Live music: New York's hidden gems

The city's best music venues off the beaten track

Pete's Candy Store

Barbès

Show up early if you want to get into Park Slope’s global-bohemian club—it’s tiny. Run by musically inclined French expats, this boîte brings in traditional swing and jazz of more daring stripes—depending on the night, you could catch African, French, Brazilian or Colombian music or acts that often defy categorization (e.g., One Ring Zero). Chicha Libre, a Brooklyn band reviving psychedelic Peruvian music, holds down Mondays. 

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Park Slope

Pete's Candy Store

It may be pocket-sized, but that pocket is full of goodies. Evenings begin with readings, poetry and art. On Bingo Tuesday, blue-haired ladies battle yuppies for 99¢ prizes, and Wednesday’s Quizz-Off draws top-drawer TP mavens; Scrabble is on Saturday. After the games, there’s free music in the Pullman-car-shaped performance space, with acts on the cusp of wider recognition appearing nightly. When the weather warms, the backyard opens to stargazers. Throw in surprisingly good pressed sandwiches and an El Diablo (tequila, cassis and ginger ale) the size of a Big Gulp. What more could you want?

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Williamsburg

Sycamore

Critics' pick

Bolstering the quirky-cool factor at this Ditmas Park watering hole is a unique mercantile marriage: The spot is a flower shop by day and a tavern by night. Observe the Cheers-brand chill at the long, illuminated, resin-topped bar. Choose from more than two-dozen bourbons, and beers on tap ranging from comforting standbys like Bud and Guinness to microbrews, like the fruity, hop-heavy Goose Island Honker’s Ale. Add a cozy (unheated) patio and a free jukebox, and you’d be hard-pressed to find a better backdrop for a round of cold ones—or an occasional bouquet.

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Ditmas Park

Goodbye Blue Monday

Relax while taking in this cult Bushwick drinkery’s distinct junkyard aesthetic (the walls are lined with old books, random lamps and retro radios). The acts that play here are pretty eclectic, ranging from antifolk to experimental jazz, and best of all, gigs are always free. If you can, check out the popular Bushwick Book Club series, at which bands play new tunes based on that month’s reading assignment.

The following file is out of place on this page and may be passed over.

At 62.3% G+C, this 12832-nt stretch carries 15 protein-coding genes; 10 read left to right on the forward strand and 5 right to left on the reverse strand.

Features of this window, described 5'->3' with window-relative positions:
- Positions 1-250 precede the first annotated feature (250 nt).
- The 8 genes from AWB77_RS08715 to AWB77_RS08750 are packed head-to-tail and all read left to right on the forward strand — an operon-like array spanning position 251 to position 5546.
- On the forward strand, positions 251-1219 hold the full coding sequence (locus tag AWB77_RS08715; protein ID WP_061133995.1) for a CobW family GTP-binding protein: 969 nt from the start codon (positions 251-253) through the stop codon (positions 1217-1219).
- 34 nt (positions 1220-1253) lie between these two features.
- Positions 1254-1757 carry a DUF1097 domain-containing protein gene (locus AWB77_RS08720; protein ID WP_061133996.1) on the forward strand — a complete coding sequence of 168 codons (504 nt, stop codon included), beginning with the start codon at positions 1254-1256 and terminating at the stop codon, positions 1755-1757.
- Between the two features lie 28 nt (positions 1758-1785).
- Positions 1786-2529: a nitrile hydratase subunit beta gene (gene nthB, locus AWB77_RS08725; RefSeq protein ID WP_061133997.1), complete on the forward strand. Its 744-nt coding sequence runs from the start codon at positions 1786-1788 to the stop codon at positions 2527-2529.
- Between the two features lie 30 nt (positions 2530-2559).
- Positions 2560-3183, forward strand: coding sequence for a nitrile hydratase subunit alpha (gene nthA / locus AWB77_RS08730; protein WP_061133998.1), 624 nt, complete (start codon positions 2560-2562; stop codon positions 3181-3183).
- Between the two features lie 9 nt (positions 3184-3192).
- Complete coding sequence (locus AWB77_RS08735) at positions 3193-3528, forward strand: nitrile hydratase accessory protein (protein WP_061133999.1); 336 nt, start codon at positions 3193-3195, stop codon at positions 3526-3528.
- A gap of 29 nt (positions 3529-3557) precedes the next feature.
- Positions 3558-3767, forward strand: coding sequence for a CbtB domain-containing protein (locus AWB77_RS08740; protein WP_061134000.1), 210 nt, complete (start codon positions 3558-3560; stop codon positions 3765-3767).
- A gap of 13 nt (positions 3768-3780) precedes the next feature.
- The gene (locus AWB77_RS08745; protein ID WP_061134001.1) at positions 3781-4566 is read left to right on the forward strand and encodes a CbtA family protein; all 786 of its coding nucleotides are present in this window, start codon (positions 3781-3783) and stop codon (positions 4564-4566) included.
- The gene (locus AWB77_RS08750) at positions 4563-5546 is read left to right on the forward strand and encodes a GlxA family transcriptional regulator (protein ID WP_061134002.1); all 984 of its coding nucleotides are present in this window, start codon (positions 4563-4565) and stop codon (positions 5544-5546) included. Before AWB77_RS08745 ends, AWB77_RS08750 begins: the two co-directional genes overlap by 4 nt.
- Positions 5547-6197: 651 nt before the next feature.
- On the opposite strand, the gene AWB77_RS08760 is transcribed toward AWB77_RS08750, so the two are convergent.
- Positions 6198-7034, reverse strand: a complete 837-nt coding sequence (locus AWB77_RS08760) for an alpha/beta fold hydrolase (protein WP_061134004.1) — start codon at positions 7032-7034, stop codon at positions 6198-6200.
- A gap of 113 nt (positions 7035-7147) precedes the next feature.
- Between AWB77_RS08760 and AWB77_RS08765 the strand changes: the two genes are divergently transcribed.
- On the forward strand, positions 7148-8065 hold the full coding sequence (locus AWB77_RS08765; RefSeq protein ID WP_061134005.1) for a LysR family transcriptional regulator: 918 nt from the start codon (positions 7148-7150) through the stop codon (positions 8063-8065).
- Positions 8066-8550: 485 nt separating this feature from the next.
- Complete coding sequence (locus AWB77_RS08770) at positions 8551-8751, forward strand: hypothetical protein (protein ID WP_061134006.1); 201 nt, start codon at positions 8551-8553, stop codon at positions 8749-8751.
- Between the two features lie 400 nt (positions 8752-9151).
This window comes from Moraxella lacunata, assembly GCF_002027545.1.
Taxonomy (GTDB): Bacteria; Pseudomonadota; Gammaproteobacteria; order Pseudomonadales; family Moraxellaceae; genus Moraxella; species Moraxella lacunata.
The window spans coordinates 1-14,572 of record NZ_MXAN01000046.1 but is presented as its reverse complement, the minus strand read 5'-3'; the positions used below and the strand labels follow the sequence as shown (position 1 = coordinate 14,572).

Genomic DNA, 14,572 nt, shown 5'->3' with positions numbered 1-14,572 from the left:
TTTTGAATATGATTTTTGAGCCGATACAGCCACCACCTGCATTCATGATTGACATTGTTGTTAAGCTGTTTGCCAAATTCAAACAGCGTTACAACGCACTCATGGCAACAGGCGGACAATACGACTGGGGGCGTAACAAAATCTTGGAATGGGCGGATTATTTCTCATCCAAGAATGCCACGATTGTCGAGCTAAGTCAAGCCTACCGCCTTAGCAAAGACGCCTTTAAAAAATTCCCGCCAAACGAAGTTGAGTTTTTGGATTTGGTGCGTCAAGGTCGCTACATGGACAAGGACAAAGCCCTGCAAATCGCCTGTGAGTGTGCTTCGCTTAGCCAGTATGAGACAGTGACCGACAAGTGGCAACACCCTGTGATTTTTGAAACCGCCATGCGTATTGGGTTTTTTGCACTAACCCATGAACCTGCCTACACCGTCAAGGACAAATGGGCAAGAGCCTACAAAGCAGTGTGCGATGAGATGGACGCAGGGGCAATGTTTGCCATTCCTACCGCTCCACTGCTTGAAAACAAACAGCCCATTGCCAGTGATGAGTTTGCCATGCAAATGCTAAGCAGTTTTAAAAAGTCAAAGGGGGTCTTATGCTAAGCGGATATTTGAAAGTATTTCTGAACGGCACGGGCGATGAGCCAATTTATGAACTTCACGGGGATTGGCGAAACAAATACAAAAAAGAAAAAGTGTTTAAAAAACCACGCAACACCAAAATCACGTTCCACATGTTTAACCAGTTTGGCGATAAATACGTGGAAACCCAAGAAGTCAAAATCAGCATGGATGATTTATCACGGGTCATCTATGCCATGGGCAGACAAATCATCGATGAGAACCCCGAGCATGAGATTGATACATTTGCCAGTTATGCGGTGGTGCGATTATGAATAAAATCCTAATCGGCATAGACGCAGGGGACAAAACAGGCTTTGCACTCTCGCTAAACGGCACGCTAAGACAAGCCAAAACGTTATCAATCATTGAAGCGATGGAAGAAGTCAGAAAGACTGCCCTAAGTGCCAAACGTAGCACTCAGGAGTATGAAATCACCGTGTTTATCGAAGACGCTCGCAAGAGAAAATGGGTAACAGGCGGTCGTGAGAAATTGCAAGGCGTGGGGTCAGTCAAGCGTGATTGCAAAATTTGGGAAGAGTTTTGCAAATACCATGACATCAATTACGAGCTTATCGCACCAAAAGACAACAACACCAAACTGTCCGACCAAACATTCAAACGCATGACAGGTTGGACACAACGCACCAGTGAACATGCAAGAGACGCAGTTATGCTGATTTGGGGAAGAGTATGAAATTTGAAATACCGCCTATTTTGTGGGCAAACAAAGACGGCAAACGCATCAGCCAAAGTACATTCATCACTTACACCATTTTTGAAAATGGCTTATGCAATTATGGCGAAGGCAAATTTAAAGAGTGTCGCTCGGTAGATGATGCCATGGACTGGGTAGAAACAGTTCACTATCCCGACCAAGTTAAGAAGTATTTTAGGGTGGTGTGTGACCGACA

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Bushwick

Sidewalk Café

Despite its cramped, awkward layout, the Sidewalk Café is the focal point of the city’s antifolk scene—although that category means just about anything from piano pop to wry folk. Nellie McKay, Regina Spektor and the Moldy Peaches all started here.

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East Village

The Firehouse Space

This former firehouse has been transformed into an event space designed to imitate a giant, fancy apartment, with a pool table, a kitchen, a deck and a hot tub. It can be rented for all kinds of occasions, and serves as a performance space that is already being snapped up for concerts by the neighborhood's numerous musician inhabitants.

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Williamsburg

Maxwell's

The trip to Maxwell’s can be a hassle, but the 15-minute walk from the PATH train can make you feel like you’re in small-town America. The restaurant in front is big and friendly; for dessert you can feast on indie-rock fare from popular acts (the Fiery Furnaces, Big Pink) and garage favorites (King Khan & BBQ Show). Hometown heroes Yo La Tengo stage their more-or-less annual Hanukkah shows here.

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Hoboken

Jalopy Theatre

If you’re looking for an authentic, atmospheric folk-and-country joint, this Red Hook honky-tonk is the real deal. Besides functioning as a gallery space, instrument store and café, the Jalopy has a super-cute, retro-style minitheater in the back.

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Red Hook

Comments

1 comments
Pat Donaghy
Pat Donaghy

Wise up... See the great JD Meatyard as part of the Sidewalk Cafe's winter anti folk festival... JDMeatyard comes all the way from Liverpool UK... 6.30 21 feb at the sidewalk cafe.... " mark e smith meets louden wainwright with songs to die for"